Please download the Wits Transplant Procurement Handbook PDF here.Download Now
The WDGMC Endoscopy Unit is a specially designed out-patient department. It provides a pleasant and efficient environment for endoscopic procedures without the need for hospital admission.
Doctors from different specialities including gastroenterology and surgery work within the department. A number of different procedures can be performed including gastroscopies, colonoscopies, endoscopic ultrasound, double balloon endoscopy and PEGs (percutaneous endoscopic gastrostomies).
Therapeutic procedures including variceal banding, dilatations, polypectomies, fine needle aspirations, banding of haemoirrhoids and faecal transplantations are also performed.
Screening is the performing of tests to diagnose a disease or identify patients at high risk of developing a disease before a patient presents with symptoms
If we wait until a patient has symptoms of colorectal cancer the disease is often in a late stage where the treatment options are limited and survival is poor. The aim of screening is to pick up the disease either in the pre-malignant stage (i.e. before cancer has developed) or in the early stages where treatment can be curative and survival extremely good.
All patients over the age of 50 should be screened for colorectal cancer. In families with a history of cancer the screening should start 10years prior to the youngest affected family member. In some rare inherited conditions screening can start as early as the teenage years.
80% of all cancers diagnosed are in patients with NO family history. So the advice to screen applies to everyone irrespective of family history.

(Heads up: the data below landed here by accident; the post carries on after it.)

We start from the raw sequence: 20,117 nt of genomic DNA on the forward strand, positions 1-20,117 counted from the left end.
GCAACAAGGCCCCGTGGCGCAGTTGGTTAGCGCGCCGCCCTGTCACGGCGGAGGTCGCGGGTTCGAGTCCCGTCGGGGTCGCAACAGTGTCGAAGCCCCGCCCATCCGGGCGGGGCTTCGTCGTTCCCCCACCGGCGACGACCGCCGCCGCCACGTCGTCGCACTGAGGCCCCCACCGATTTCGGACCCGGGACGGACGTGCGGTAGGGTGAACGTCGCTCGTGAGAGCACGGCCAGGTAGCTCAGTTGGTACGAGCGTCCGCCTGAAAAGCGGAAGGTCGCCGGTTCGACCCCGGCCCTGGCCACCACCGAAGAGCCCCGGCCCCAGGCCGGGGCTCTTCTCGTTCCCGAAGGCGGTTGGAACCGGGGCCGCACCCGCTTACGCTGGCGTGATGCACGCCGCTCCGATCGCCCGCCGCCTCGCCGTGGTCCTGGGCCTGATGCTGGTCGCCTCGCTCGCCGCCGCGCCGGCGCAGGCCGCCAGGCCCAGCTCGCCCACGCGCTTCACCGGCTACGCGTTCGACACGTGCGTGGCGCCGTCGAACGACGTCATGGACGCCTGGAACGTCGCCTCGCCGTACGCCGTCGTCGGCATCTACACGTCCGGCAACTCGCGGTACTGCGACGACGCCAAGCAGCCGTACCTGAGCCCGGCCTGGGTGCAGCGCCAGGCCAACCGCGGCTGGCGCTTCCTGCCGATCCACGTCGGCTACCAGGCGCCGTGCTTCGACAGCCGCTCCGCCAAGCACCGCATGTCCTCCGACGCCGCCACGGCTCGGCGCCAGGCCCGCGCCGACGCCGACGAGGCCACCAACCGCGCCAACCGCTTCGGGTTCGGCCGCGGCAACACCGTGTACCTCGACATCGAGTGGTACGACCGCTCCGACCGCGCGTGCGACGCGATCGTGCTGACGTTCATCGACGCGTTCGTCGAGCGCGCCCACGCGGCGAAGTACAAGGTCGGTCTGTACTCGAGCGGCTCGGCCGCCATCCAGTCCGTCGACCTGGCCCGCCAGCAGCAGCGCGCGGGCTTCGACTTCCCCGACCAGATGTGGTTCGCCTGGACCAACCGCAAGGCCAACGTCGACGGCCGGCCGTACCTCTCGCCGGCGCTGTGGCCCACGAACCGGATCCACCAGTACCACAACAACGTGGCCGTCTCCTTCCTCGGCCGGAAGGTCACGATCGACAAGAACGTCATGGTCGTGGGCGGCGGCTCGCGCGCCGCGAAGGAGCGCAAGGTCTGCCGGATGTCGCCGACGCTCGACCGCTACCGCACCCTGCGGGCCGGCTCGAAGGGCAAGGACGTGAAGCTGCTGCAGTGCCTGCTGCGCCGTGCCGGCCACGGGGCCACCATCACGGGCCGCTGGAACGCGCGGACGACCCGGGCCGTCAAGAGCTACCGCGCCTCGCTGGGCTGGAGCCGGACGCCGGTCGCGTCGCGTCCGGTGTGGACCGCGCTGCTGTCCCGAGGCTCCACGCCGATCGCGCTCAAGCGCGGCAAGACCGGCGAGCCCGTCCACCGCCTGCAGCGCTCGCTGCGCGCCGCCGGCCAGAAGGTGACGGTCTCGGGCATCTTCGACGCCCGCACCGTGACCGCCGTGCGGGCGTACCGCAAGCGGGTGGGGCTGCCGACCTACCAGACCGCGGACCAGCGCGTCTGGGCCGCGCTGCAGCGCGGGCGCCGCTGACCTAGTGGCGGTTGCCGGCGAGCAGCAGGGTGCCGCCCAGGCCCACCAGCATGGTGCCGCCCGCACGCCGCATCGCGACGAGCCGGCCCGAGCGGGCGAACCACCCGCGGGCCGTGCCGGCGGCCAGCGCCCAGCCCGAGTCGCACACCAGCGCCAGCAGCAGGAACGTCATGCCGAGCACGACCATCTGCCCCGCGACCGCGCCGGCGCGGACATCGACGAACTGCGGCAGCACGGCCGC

There are a number of different options available for screening. These include faecal occult blood (FOB) testing (testing your stool for the presence of blood) and colonoscopy. Other modalities for example barium enemas and CT colonography are not recommended as standard screening options but may be used in certain circumstances. You should discuss the pros and cons of the different options with your general practitioner or gastroenterologist.
This depends on the type of screening you select, the findings of those investigations and a number of other factors – this should be discussed with your health care provider. A general rule of thumb is every year for FOB testing and sometimes only once every 10 years with colonoscopy - depending on a number of factors which your doctor should discuss with you.
In the USA where screening has been performed for over 10years the incidence rate of colorectal cancer has dropped dramatically. This has been attributed to screening which in the USA is mainly in the form of colonoscopy.